Microsoft is warning users of legacy Windows OS systems that they must act quickly to patch the newly-detected BlueKeep Wormable vulnerability or face dire consequences that could rise to the level of the WannaCry attack that shut down systems worldwide in 2017. Yikes.
“An attacker who successfully exploited this vulnerability could execute arbitrary code on the target system. An attacker could then install programs; view, change, or delete data; or create new accounts with full user rights.” – Microsoft, 05/14/2019
To prevent another such catastrophic and global ransomware propagation, organizations are scrambling to identify and remediate assets that are vulnerable as per Microsoft’s recent announced critical flaw CVE-2019-0708 that affects legacy operating systems — Windows 2003, Windows 7, Server 2008, and XP. However, this remains a daunting challenge for enterprises who have deployed vast numbers of network-connected devices – medical, industrial, manufacturing, facilities, and other OT/IOT – that run on embedded legacy Windows operating systems. In today’s hyper-connected enterprise, the massive quantity and heterogeneity of these connected devices makes the task of addressing this critical vulnerability even more daunting.
Take control with Ordr.
The Ordr Systems Control Engine, or SCE, can quickly and automatically identify all devices connected to your enterprise network that are vulnerable. Critically, the Ordr SCE uses only passive monitoring techniques, which – unlike active vulnerability scanning tools – will not disrupt your mission-critical and often sensitive equipment. You can procure a list of these systems quickly, and bypass the traditionally manual and time-consuming process of physically tracking down known inventory assets and assessing each individually for risk and vulnerability. Timing is critical, so eliminating this manual process will save you not only time and money, it could be critical in protecting your brand, in ensuring the security of your data, in possibly saving lives.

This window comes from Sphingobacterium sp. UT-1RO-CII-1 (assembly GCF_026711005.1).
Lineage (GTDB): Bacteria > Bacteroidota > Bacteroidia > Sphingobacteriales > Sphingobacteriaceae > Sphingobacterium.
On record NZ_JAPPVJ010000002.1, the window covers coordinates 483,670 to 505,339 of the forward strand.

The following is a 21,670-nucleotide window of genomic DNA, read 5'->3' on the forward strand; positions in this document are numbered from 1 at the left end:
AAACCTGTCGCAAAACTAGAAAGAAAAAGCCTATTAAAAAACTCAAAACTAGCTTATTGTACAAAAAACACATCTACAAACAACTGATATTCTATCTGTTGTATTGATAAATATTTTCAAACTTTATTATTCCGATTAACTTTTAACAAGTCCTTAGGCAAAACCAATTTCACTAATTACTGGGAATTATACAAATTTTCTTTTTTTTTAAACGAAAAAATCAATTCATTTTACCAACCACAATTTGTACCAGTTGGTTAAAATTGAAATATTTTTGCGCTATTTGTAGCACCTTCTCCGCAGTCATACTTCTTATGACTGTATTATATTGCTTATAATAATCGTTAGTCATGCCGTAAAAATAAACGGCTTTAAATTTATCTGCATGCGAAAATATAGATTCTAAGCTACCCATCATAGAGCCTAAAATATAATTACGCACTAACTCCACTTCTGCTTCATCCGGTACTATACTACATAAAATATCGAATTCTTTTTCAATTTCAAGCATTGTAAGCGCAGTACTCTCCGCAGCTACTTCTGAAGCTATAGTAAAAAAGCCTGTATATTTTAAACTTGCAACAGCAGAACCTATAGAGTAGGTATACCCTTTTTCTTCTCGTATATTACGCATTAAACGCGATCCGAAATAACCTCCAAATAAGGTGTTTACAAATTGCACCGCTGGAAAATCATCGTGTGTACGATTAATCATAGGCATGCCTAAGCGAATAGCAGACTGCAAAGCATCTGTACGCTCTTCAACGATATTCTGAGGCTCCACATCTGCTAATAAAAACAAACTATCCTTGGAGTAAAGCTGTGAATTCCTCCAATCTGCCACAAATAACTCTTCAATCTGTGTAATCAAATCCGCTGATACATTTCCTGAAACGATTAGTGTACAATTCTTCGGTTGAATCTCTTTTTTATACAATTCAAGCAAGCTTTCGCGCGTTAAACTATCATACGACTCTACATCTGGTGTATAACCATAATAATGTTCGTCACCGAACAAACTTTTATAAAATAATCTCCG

Once you know what’s at risk, you can easily use the Ordr SCE to automate and deploy microsegmentation policies, enabling your infrastructure to basically operate as a bodyguard for each device, to isolate and protect each device from any future exploit that weaponizes CVE-2019-0708. These protections can be implemented in your existing network and security tooling, such as your switches, NAC tools, and firewalls. This compensating control allows you to dramatically reduce the risk so you can confidently continue to operate your legacy equipment until, at some point, the manufacture provides a patch.
Russell Rice is VP Product Strategy at Ordr, and brings over 20 years of experience in the network security industry. Russell has held senior leadership roles in product management, technical marketing, and engineering in startups and established companies spanning Cisco, Skyport Systems, Global Internet, and Dow Jones. At Cisco, Russell was the executive business leader for network access control (NAC), policy, and remote access products. Russell is an accomplished speaker and his teams were responsible for the Cisco SAFE network security guidelines. He graduated from UC Berkeley with a bachelor’s degree in computer science.
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